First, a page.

Jewish World Review May 5, 2000 / 1 Iyar, 5760
http://www.jewishworldreview.com -- IF MICHAEL JORDAN had played basketball no better than I did, there would have been no reason for anybody to watch him. If Pavoratti sang no better than most of us, why would anyone pay to listen to him? The benefits that millions of people have derived from these performers have been evident in their paying their hard-earned cash to see or hear them.
The same principle is involved when millions of people around the world have paid billions of dollars to use computer software from the Microsoft Corporation. We all derive many benefits from a wide variety of people who have intellectual skills or other capabilities that we ourselves do not have. Yet, politically, such exceptional contributions to the general benefit are often portrayed as "advantages" that need to be counteracted as "unfair."
In some cosmic sense, it is indeed unfair that Michael Jordan had such huge talents for playing basketball, while yours truly had none. But should the rules have been changed to bring the basket down to four feet for me -- or raise it 10 feet higher for Michael Jordan?
It would have been a net loss for everybody if any such stupid policies had been followed. Yet policies based on similar reasons and resentments dominate issues ranging from antitrust to education.
A whole political vocabulary has come into existence in antitrust law to portray achievement as "advantage" and contributions which attract customers as "control" of the market. If 80 percent of the consumers prefer buying your product over those of your competitors, then antitrust lawyers and judges will speak of you as "controlling" 80 percent of the market.
Of course, if someone else comes up with a better product or a lower price tomorrow, you will discover very quickly that you control nothing. Yet, until that happens, you can be prosecuted for "monopolizing."
Our public schools have likewise treated high intellectual ability as an unfair advantage that some students have over others. The fact that American society as a whole can benefit from developing the abilities of children with high potential means no more to our "educators" than the benefits created by Microsoft mean to government antitrust lawyers. The name of the game is stamping out unfair advantages.
Over the past several decades, public schools across the country have been stamping out "tracking" or grouping students in classes by their ability or performance. Special schools for bright students, such as the Bronx High School of Science in New York or Lowell High School in San Francisco, have been under all sorts of political and legal pressures to admit students on some basis other than ability or performance.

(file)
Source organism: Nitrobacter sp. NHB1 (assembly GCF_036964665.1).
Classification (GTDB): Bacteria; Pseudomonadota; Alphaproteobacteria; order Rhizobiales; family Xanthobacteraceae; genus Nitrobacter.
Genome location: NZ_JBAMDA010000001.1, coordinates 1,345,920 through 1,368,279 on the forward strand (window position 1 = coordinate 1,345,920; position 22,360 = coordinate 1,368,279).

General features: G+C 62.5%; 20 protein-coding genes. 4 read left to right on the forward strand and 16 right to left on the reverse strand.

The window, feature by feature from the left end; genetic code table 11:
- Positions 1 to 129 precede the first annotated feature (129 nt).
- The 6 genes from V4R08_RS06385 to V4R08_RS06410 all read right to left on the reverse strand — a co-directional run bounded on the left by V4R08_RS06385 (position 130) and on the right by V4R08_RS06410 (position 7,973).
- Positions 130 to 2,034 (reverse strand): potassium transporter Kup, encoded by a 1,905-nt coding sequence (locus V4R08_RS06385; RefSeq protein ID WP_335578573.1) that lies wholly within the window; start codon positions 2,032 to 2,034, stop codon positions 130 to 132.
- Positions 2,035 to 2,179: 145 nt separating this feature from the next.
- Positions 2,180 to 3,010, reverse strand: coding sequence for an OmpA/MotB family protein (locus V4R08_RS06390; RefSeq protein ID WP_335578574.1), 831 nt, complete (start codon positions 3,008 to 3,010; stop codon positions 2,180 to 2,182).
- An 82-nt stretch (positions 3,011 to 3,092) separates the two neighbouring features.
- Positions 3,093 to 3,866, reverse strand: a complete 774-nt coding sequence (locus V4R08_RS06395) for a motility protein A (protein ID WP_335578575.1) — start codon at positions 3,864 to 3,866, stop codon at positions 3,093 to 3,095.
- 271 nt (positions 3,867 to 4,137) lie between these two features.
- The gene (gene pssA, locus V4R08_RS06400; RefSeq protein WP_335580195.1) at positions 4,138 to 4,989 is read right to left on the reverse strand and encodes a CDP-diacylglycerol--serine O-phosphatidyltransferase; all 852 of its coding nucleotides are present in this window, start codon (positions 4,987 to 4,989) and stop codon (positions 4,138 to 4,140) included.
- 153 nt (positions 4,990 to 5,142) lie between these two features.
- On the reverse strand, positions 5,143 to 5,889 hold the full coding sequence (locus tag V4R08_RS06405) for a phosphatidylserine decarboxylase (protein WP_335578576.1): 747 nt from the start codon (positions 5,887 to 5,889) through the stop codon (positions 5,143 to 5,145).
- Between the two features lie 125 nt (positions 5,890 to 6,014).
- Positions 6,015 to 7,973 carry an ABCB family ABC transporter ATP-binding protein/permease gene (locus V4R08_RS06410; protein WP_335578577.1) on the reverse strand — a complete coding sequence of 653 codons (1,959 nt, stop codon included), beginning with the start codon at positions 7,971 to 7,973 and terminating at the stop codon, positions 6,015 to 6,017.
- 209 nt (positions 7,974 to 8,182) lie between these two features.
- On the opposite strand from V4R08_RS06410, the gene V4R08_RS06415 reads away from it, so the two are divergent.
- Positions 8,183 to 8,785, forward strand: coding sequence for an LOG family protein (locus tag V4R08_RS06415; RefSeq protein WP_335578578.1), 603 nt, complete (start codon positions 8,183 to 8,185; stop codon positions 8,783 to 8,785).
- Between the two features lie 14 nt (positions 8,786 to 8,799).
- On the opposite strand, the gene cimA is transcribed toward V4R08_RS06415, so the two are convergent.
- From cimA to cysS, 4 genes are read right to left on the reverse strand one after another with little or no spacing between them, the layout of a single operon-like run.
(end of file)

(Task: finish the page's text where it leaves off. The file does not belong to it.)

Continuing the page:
Mental tests have been under ferocious attack because some people do much better on them than others, giving them "advantages" in applying for jobs or to colleges. The tests are called "unfair" when in fact it is life that is unfair, while the tests simply show the results.
Even prudent behavior in taking responsibility for one's own life is treated as if it were an unfair advantage. People who saved to prepare for their old age are taxed to pay for people who didn't. It is considered terrible that people who "happen to have money" can have all sorts of things -- from computers to better housing -- that people who do not "happen to have money" find harder to afford.
In reality, very few people simply "happen" to have money. Even the great majority of millionaires earned their money in their own lifetime, rather than inheriting it from rich parents. People who work more and save more tend to have more money. This is not rocket science. Nor is it an unfair advantage.
The political answer is to create "rights" to things, equally available to all, regardless of what they did or didn't contribute to society, and regardless of whether they behaved responsibly or irresponsibly in schools, at work or in life.
The war against achievement is fought every day on a thousand fronts. To
the extent that that war is won, all of us lose. After all, what makes
achievements benefit those who have them is that they benefit the rest of
us, and we are willing to pay for those benefits. What is really unfair is
allowing self-righteous egalitarian crusaders to deprive the rest of us of
an opportunity to get the most bang for our
JWR contributor Thomas Sowell, a fellow at the Hoover Institution, is author, most recently, of The Quest for Cosmic Justice.